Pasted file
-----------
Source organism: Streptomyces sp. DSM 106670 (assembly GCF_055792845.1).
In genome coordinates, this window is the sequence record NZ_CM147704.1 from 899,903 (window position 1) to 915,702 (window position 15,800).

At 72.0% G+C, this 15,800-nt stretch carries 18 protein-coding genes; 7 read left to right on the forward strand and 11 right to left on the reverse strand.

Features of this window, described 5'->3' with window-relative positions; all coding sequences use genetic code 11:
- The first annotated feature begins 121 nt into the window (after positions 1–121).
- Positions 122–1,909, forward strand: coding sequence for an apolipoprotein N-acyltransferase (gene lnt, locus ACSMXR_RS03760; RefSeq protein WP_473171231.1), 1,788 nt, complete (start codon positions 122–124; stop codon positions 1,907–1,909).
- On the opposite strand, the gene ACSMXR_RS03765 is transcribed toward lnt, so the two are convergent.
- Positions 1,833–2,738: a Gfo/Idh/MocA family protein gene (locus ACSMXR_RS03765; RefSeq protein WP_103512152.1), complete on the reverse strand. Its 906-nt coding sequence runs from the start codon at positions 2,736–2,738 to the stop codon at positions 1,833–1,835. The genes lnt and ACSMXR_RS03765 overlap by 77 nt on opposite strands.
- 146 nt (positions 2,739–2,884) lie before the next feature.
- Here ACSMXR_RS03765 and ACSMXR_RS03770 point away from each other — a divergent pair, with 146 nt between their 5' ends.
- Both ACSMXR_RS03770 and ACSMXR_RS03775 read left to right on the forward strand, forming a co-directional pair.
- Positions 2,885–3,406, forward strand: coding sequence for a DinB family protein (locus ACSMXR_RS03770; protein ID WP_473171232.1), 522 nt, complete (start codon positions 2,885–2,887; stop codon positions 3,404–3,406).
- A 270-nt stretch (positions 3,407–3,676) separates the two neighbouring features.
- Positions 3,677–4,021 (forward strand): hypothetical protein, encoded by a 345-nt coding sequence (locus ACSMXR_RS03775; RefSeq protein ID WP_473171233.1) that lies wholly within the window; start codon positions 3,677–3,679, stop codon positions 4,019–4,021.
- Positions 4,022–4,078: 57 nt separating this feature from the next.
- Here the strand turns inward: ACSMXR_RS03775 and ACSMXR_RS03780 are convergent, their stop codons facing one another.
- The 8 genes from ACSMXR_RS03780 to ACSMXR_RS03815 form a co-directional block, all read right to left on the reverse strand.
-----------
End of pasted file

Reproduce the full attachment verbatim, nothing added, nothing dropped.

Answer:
Source organism: Streptomyces sp. DSM 106670 (assembly GCF_055792845.1).
In genome coordinates, this window is the sequence record NZ_CM147704.1 from 899,903 (window position 1) to 915,702 (window position 15,800).

At 72.0% G+C, this 15,800-nt stretch carries 18 protein-coding genes; 7 read left to right on the forward strand and 11 right to left on the reverse strand.

Features of this window, described 5'->3' with window-relative positions; all coding sequences use genetic code 11:
- The first annotated feature begins 121 nt into the window (after positions 1–121).
- Positions 122–1,909, forward strand: coding sequence for an apolipoprotein N-acyltransferase (gene lnt, locus ACSMXR_RS03760; RefSeq protein WP_473171231.1), 1,788 nt, complete (start codon positions 122–124; stop codon positions 1,907–1,909).
- On the opposite strand, the gene ACSMXR_RS03765 is transcribed toward lnt, so the two are convergent.
- Positions 1,833–2,738: a Gfo/Idh/MocA family protein gene (locus ACSMXR_RS03765; RefSeq protein WP_103512152.1), complete on the reverse strand. Its 906-nt coding sequence runs from the start codon at positions 2,736–2,738 to the stop codon at positions 1,833–1,835. The genes lnt and ACSMXR_RS03765 overlap by 77 nt on opposite strands.
- 146 nt (positions 2,739–2,884) lie before the next feature.
- Here ACSMXR_RS03765 and ACSMXR_RS03770 point away from each other — a divergent pair, with 146 nt between their 5' ends.
- Both ACSMXR_RS03770 and ACSMXR_RS03775 read left to right on the forward strand, forming a co-directional pair.
- Positions 2,885–3,406, forward strand: coding sequence for a DinB family protein (locus ACSMXR_RS03770; protein ID WP_473171232.1), 522 nt, complete (start codon positions 2,885–2,887; stop codon positions 3,404–3,406).
- A 270-nt stretch (positions 3,407–3,676) separates the two neighbouring features.
- Positions 3,677–4,021 (forward strand): hypothetical protein, encoded by a 345-nt coding sequence (locus ACSMXR_RS03775; RefSeq protein ID WP_473171233.1) that lies wholly within the window; start codon positions 3,677–3,679, stop codon positions 4,019–4,021.
- Positions 4,022–4,078: 57 nt separating this feature from the next.
- Here the strand turns inward: ACSMXR_RS03775 and ACSMXR_RS03780 are convergent, their stop codons facing one another.
- The 8 genes from ACSMXR_RS03780 to ACSMXR_RS03815 form a co-directional block, all read right to left on the reverse strand.